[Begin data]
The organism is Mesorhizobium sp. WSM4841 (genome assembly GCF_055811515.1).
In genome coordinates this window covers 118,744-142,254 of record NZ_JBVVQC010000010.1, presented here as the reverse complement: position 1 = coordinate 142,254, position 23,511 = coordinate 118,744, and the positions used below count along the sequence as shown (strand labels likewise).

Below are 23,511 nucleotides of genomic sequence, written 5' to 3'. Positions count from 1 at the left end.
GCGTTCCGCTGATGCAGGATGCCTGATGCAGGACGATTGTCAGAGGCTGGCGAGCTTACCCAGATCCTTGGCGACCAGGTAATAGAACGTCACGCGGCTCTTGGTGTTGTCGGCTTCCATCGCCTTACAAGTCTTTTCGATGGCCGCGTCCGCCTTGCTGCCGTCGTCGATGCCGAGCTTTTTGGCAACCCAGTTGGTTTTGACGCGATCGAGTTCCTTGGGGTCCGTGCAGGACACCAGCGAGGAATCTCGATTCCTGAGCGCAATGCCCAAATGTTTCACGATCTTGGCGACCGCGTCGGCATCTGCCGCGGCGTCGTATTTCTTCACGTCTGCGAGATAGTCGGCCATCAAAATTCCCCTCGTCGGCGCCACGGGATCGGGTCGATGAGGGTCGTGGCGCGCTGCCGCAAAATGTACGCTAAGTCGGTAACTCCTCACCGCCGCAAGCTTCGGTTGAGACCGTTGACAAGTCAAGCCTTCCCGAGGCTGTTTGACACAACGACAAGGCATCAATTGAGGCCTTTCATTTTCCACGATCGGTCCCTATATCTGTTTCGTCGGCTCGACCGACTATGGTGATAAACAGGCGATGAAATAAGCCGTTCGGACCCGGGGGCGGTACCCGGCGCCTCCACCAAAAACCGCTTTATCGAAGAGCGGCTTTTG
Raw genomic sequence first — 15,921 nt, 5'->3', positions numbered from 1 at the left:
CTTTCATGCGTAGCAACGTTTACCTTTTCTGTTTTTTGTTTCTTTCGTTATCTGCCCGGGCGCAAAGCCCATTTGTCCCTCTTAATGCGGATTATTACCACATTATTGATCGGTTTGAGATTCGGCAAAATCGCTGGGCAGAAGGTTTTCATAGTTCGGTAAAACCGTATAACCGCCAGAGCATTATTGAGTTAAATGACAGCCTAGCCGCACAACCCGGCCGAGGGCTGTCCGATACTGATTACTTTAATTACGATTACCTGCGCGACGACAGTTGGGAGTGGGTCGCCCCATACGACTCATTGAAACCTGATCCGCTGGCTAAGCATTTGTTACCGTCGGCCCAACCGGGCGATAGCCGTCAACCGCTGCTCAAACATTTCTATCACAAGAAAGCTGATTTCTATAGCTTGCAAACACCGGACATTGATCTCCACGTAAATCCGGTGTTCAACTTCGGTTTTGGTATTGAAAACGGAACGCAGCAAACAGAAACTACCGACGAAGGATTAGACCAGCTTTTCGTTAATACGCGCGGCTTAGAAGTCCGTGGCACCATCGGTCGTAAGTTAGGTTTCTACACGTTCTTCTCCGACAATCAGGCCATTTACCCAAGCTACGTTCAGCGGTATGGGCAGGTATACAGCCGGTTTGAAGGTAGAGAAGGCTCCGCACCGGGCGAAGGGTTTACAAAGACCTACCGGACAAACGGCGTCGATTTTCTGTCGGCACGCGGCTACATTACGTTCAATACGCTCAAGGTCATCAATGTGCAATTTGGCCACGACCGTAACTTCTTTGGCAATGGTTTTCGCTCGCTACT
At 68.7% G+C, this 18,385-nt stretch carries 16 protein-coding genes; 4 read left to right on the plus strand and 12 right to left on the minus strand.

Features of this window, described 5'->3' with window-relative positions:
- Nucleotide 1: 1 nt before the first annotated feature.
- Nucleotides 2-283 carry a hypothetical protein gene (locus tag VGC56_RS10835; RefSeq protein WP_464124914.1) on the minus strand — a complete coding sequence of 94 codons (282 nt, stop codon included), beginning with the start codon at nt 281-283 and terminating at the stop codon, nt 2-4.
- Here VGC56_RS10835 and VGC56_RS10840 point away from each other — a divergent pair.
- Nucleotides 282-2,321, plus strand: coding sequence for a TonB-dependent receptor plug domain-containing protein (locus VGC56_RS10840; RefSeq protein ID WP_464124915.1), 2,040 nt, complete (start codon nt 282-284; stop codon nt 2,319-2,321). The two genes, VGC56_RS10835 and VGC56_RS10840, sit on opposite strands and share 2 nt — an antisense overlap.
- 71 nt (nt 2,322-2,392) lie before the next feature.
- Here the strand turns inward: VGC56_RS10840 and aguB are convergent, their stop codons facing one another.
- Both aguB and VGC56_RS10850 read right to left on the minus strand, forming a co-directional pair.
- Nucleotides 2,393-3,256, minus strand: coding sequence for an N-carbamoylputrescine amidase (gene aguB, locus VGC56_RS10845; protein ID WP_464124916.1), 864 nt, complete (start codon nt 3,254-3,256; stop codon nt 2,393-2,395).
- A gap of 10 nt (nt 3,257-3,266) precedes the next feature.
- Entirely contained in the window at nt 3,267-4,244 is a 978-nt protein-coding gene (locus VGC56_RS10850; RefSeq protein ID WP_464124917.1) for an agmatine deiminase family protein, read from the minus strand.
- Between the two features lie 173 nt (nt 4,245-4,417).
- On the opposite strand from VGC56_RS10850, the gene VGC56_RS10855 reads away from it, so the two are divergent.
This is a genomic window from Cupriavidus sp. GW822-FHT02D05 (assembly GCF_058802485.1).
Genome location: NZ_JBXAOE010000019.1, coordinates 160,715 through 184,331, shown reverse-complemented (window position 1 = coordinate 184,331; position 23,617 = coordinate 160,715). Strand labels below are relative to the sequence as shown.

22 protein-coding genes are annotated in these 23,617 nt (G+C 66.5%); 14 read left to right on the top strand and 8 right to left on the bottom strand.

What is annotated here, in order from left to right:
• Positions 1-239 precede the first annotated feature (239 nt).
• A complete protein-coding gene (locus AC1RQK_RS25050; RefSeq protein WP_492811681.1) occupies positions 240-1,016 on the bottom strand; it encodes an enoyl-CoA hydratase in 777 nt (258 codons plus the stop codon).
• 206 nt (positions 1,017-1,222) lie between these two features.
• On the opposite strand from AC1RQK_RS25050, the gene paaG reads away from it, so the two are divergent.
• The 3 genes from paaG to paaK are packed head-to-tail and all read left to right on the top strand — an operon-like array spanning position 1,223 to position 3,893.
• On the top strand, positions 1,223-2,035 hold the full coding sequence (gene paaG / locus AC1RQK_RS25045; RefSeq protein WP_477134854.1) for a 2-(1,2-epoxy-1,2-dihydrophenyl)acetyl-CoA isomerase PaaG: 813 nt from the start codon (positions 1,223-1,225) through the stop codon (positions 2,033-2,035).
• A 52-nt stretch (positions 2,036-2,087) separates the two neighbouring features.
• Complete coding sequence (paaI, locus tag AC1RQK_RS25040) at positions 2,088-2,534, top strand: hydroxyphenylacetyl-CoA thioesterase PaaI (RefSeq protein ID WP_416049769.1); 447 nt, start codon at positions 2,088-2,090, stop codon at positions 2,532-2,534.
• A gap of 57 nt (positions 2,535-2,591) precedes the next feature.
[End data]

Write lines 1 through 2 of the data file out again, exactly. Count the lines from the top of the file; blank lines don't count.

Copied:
The organism is Mesorhizobium sp. WSM4841 (genome assembly GCF_055811515.1).
In genome coordinates this window covers 118,744-142,254 of record NZ_JBVVQC010000010.1, presented here as the reverse complement: position 1 = coordinate 142,254, position 23,511 = coordinate 118,744, and the positions used below count along the sequence as shown (strand labels likewise).